If one were to write a historical account of the relationship between political groups and the Latin language, how much could be said about the many politicians from the French Revolution up to our own time who have been unremittingly hostile to Latin culture and displayed anger, malice and hatred towards it! Viale Trento, 94---61100 Pesaro (Italia).
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Re: Grex Latine Loquentium

Postby adrianus » Tue Dec 07, 2010 2:14 am

Salve, Dionysi quadragesime septime,

I think this example makes an appeal for sympathy by condemning the fallacious reasoning of others before shifting ground to suggest that ecologists have no interest in the Built Heritage. There is nothing stopping an ecologist also having archaeological interests, just as there is nothing (existentially) stopping a person who loves Ancient Rome and Latin also being fascist and reactionary. It's just that a necessary connection is lacking between these things.

And then you give a one-sided assessment of "many politicians". Yes, "much can be said", but you say very little and omit reference to possible reasons for the hostility of these politicians.

Ad misericordiam, Dionysi, argumentum sodalis tui qui ratiocinationes aliorum fallaces condemnat; tunc modo alieno res aedificas oecologis non curae esse suadet. Nihil obstat quominus et archaeologus sit oecologus, quominus fascista vel rebus pristinis deditus, qui studium Romae Antiquae linquaeque latinae amat. Deest autem inter has res nexus necessarius.

Dein angustum argumentum circa multes civis rei publicae servientes proponis. Multa dici posse dicis at non enarris; praesertim causas cur adversi illi homines sint omittis.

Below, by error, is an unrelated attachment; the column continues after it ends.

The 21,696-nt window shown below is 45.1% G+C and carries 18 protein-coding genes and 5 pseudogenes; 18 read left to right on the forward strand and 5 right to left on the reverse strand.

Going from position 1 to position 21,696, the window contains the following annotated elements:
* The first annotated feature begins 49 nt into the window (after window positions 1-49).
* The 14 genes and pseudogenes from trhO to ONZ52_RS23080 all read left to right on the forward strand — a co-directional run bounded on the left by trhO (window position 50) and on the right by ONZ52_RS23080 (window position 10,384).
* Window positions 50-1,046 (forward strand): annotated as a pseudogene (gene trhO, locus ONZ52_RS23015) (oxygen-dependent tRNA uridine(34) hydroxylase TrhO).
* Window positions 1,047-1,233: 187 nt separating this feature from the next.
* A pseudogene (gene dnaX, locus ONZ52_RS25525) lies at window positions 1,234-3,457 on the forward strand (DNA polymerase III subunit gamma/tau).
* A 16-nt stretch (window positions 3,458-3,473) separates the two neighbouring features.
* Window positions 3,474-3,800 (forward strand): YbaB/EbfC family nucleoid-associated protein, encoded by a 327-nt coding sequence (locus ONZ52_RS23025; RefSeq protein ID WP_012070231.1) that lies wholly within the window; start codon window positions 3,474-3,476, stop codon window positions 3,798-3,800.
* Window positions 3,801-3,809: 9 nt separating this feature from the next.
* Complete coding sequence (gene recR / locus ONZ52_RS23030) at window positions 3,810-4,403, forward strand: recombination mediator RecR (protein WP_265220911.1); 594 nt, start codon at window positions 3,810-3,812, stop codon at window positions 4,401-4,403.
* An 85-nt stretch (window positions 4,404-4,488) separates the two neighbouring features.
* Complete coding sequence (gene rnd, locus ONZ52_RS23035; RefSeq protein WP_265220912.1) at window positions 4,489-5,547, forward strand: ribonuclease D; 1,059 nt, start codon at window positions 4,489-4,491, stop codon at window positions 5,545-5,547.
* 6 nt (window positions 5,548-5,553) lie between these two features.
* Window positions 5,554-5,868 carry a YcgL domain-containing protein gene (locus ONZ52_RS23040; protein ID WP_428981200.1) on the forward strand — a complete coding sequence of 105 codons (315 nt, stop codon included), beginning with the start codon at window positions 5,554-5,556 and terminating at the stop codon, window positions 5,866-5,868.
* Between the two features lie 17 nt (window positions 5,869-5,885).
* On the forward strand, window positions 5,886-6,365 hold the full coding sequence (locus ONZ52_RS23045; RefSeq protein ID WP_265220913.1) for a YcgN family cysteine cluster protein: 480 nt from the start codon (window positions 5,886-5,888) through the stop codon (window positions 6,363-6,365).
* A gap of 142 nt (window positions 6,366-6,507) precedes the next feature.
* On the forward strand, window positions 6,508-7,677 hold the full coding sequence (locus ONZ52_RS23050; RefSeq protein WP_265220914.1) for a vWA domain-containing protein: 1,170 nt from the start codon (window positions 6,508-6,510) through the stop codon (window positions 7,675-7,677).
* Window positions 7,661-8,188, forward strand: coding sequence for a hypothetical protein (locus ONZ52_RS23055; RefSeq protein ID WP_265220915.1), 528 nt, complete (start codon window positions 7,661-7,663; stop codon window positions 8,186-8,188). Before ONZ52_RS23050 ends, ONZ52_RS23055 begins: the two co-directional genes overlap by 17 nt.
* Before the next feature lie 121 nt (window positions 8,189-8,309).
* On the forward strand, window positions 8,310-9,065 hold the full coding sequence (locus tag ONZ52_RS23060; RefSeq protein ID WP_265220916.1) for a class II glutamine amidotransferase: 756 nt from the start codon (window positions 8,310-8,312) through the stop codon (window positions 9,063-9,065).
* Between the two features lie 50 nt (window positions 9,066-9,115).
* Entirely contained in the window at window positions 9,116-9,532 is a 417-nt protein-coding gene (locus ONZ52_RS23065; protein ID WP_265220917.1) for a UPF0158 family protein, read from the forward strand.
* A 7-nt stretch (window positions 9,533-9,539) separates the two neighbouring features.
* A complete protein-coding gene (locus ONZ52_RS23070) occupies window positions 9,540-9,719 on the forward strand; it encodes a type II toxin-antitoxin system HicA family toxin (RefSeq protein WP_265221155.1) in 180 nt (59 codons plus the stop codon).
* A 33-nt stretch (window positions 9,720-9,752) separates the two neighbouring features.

I'm writing in Latin hoping for correction, and not because I'm confident in how I express myself. Latinè scribo ut ab omnibus corrigar, non quod confidenter me exprimam.
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Re: Grex Latine Loquentium

Postby Francisca Parva » Tue Dec 07, 2010 10:38 am

Adrianus wrote “And then you give a one-sided assessment of "many politicians". Yes, "much can be said", but you say very little and omit reference to possible reasons for the hostility of these politicians.” I presume though that referring to people publicly as bigots without providing any shred of evidence (which is actually slander), is acceptable to the people who have written and supported the views on this thread? Or is it permissible for some to write such comments without giving evidence, but not for others?

If someone wishes to accuse people of being bigots, he or she should provide evidence in the form of quoted passages complete with a (completely accurate) translation into the language used generally on the forum (in this case English). I say quoted passages because it is very common for people to completely subvert the meaning of comments by taking them out of context, and therefore ‘misquoting’ them for their own ends.

I have been a member of the Grex for about four years and quite frankly, I have read little there which could be viewed as ‘bigoted’; only strong views about topics which people feel quite passionately about. All opinions can be equally strongly rebutted, if someone should wish to do so (and they often do). It is not uncommon however, in life generally, to find people who, as soon as they are confronted with strong opinions which they don’t agree with, immediately brand the owners of them as bigots. Such people either cannot be bothered to put together a coherent argument against those opinions, or are incapable of doing so, and thus resort to name-calling.